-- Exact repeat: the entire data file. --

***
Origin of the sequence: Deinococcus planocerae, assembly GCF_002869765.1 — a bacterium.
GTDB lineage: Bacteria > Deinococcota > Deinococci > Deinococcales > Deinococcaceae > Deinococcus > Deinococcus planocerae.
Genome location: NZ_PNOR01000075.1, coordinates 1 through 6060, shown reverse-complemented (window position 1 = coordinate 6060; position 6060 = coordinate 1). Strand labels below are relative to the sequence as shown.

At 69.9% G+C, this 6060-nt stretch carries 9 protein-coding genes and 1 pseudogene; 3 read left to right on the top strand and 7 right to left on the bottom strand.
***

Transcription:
Origin of the sequence: Deinococcus planocerae, assembly GCF_002869765.1 — a bacterium.
GTDB lineage: Bacteria > Deinococcota > Deinococci > Deinococcales > Deinococcaceae > Deinococcus > Deinococcus planocerae.
Genome location: NZ_PNOR01000075.1, coordinates 1 through 6060, shown reverse-complemented (window position 1 = coordinate 6060; position 6060 = coordinate 1). Strand labels below are relative to the sequence as shown.

At 69.9% G+C, this 6060-nt stretch carries 9 protein-coding genes and 1 pseudogene; 3 read left to right on the top strand and 7 right to left on the bottom strand.